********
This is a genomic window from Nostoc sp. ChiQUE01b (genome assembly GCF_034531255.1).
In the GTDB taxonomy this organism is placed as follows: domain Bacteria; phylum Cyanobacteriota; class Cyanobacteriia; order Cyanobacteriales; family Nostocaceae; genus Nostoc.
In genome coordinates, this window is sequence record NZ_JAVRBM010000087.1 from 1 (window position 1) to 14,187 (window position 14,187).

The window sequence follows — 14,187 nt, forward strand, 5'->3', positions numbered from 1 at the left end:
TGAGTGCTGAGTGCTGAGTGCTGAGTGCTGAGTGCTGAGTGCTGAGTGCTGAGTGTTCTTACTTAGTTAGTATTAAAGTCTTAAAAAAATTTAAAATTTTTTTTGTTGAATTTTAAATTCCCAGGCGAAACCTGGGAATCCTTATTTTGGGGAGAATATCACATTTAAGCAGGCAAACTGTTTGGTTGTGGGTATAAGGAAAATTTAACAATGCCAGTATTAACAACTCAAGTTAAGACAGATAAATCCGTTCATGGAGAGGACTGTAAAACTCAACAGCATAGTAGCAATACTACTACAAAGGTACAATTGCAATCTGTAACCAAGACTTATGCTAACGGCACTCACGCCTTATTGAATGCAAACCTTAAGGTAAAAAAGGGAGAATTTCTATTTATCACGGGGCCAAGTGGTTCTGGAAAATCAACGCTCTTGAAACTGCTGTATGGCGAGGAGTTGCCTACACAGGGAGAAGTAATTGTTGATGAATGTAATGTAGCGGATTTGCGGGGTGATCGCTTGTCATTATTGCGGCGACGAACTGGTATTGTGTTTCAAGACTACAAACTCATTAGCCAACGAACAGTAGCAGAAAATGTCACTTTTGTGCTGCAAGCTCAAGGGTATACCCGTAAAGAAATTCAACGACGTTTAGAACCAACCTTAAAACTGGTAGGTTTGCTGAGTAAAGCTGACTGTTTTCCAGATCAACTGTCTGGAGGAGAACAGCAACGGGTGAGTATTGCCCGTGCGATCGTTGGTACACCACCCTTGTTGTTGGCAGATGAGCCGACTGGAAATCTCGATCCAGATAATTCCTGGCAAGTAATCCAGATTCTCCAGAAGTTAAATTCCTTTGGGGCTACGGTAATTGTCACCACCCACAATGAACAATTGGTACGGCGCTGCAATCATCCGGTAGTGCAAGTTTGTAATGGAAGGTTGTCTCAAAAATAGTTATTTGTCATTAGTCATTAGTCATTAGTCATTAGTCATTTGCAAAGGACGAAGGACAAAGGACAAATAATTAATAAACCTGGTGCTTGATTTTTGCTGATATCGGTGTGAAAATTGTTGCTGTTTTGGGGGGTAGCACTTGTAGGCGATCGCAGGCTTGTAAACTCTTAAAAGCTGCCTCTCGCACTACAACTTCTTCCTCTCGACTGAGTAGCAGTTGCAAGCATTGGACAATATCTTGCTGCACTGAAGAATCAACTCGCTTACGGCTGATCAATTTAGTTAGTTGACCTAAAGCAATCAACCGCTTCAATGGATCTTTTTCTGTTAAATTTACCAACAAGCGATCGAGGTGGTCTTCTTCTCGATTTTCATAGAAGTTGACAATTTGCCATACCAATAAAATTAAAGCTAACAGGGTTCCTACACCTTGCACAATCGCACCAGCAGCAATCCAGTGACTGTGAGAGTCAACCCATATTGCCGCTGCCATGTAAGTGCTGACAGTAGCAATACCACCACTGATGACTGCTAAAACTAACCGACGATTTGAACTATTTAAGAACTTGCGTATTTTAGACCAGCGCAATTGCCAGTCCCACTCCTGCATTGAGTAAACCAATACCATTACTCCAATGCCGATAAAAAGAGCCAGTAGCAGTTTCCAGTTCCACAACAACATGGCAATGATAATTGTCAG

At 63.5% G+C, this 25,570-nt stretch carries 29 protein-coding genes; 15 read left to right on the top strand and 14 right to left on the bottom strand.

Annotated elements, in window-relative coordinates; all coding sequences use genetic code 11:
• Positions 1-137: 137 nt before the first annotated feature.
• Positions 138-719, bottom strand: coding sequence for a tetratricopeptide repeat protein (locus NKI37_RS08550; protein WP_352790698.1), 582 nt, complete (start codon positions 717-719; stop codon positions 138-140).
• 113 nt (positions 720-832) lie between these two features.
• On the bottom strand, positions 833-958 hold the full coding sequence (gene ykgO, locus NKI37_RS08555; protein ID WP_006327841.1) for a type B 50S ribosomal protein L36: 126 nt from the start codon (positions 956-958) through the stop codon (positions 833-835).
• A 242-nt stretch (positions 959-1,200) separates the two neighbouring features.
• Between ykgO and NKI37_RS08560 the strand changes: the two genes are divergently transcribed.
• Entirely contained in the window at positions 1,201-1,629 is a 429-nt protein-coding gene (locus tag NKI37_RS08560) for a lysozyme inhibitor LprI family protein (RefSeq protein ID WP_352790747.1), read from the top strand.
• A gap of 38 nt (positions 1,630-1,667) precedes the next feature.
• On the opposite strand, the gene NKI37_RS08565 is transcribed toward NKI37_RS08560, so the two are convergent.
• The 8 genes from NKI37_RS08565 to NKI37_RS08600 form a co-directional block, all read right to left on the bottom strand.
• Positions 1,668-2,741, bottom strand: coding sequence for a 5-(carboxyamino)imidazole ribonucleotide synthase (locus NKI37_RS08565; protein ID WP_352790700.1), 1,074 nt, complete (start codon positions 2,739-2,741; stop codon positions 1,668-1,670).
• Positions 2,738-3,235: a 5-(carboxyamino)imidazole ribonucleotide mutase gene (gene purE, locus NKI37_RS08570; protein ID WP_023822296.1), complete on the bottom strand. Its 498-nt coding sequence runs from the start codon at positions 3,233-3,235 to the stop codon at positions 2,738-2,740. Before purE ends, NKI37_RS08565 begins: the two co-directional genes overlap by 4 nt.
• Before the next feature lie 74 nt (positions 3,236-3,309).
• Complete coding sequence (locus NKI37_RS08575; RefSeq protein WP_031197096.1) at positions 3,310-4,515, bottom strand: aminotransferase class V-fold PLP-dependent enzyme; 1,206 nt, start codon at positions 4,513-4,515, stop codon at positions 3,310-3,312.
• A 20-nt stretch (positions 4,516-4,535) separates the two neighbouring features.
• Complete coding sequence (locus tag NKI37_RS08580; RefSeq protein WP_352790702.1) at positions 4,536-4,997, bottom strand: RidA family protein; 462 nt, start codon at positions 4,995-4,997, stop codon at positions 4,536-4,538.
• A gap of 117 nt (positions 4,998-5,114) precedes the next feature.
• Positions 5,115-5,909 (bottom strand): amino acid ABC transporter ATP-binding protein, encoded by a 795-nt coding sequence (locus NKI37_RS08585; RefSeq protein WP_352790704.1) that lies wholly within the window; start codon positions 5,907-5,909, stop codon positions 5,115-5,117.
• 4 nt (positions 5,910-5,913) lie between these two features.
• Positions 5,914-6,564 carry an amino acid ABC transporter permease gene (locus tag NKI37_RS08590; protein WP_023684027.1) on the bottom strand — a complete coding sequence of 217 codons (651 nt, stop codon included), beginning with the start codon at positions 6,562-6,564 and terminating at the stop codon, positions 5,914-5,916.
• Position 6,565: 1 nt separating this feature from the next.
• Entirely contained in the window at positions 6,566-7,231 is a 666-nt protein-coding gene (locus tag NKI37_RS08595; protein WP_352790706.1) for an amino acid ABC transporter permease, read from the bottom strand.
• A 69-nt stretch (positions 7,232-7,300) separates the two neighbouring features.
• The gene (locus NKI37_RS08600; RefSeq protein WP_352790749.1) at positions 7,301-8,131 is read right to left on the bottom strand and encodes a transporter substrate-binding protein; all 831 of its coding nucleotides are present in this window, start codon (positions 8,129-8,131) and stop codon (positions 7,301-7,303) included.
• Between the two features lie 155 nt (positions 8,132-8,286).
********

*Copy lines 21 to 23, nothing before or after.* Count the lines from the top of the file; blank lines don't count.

• Complete coding sequence (locus NKI37_RS08575; RefSeq protein WP_031197096.1) at positions 3,310-4,515, bottom strand: aminotransferase class V-fold PLP-dependent enzyme; 1,206 nt, start codon at positions 4,513-4,515, stop codon at positions 3,310-3,312.
• A 20-nt stretch (positions 4,516-4,535) separates the two neighbouring features.
• Complete coding sequence (locus tag NKI37_RS08580; RefSeq protein WP_352790702.1) at positions 4,536-4,997, bottom strand: RidA family protein; 462 nt, start codon at positions 4,995-4,997, stop codon at positions 4,536-4,538.